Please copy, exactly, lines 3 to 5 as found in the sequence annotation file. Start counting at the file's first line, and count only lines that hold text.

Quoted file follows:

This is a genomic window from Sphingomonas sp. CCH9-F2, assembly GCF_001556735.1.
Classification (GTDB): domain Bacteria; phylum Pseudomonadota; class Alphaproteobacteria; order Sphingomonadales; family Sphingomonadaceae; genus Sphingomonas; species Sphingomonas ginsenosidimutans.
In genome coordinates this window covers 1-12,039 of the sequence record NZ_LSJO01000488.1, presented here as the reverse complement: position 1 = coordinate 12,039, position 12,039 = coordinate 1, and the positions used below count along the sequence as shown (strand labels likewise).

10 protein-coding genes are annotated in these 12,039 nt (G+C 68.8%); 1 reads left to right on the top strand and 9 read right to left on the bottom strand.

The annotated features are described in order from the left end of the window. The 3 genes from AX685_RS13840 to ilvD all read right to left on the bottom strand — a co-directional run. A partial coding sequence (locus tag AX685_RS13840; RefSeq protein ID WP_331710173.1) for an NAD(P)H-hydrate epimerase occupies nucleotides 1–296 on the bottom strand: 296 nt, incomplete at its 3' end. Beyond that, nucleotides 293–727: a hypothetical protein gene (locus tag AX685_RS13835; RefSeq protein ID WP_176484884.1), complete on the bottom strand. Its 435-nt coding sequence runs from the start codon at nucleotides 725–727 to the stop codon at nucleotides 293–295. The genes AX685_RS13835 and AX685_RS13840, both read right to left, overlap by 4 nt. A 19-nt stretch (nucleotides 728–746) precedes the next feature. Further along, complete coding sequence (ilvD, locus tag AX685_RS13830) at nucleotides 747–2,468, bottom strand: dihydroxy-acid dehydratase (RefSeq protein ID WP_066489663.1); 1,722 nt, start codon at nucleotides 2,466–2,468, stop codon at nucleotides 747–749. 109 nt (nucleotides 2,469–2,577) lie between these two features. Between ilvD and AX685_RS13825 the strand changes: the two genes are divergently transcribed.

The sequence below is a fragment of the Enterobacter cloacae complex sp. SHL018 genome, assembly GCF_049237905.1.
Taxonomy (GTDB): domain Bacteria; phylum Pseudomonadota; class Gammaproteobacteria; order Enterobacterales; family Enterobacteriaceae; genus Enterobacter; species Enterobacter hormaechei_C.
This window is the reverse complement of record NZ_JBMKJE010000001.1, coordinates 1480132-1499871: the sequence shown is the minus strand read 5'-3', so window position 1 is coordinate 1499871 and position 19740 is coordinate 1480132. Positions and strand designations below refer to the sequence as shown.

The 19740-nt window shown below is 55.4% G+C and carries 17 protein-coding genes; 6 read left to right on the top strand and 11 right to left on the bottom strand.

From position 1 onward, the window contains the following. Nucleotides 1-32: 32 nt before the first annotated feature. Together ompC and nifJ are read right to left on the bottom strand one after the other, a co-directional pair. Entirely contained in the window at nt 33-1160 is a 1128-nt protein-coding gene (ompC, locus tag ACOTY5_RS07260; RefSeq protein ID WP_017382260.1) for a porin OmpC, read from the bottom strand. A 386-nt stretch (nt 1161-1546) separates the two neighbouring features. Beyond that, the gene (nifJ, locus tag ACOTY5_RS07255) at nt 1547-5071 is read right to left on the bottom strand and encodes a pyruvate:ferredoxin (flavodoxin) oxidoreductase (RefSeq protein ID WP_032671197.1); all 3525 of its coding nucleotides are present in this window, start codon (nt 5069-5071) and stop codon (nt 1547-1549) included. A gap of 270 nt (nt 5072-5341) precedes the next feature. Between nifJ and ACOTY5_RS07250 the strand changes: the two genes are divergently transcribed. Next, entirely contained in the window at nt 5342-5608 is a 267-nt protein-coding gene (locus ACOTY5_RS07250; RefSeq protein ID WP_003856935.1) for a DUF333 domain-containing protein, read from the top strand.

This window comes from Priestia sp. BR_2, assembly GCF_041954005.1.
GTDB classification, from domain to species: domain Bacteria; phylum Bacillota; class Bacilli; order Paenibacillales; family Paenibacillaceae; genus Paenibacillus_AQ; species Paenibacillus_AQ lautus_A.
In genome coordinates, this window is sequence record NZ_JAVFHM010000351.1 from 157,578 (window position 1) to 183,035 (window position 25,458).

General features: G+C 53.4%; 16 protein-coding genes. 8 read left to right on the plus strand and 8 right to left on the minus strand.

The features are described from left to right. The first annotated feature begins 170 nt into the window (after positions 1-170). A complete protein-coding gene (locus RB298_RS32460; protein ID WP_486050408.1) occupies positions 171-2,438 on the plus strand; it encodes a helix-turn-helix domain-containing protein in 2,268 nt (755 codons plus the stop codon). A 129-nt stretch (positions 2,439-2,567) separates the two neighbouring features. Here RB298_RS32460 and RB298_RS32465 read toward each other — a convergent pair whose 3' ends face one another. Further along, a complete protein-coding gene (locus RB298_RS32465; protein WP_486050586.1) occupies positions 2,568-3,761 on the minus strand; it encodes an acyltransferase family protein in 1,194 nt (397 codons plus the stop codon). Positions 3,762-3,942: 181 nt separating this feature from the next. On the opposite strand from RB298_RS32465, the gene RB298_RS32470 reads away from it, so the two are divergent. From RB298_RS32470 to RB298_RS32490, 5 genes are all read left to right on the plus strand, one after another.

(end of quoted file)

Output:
In genome coordinates this window covers 1-12,039 of the sequence record NZ_LSJO01000488.1, presented here as the reverse complement: position 1 = coordinate 12,039, position 12,039 = coordinate 1, and the positions used below count along the sequence as shown (strand labels likewise).

10 protein-coding genes are annotated in these 12,039 nt (G+C 68.8%); 1 reads left to right on the top strand and 9 read right to left on the bottom strand.

The annotated features are described in order from the left end of the window. The 3 genes from AX685_RS13840 to ilvD all read right to left on the bottom strand — a co-directional run. A partial coding sequence (locus tag AX685_RS13840; RefSeq protein ID WP_331710173.1) for an NAD(P)H-hydrate epimerase occupies nucleotides 1–296 on the bottom strand: 296 nt, incomplete at its 3' end. Beyond that, nucleotides 293–727: a hypothetical protein gene (locus tag AX685_RS13835; RefSeq protein ID WP_176484884.1), complete on the bottom strand. Its 435-nt coding sequence runs from the start codon at nucleotides 725–727 to the stop codon at nucleotides 293–295. The genes AX685_RS13835 and AX685_RS13840, both read right to left, overlap by 4 nt. A 19-nt stretch (nucleotides 728–746) precedes the next feature. Further along, complete coding sequence (ilvD, locus tag AX685_RS13830) at nucleotides 747–2,468, bottom strand: dihydroxy-acid dehydratase (RefSeq protein ID WP_066489663.1); 1,722 nt, start codon at nucleotides 2,466–2,468, stop codon at nucleotides 747–749. 109 nt (nucleotides 2,469–2,577) lie between these two features. Between ilvD and AX685_RS13825 the strand changes: the two genes are divergently transcribed.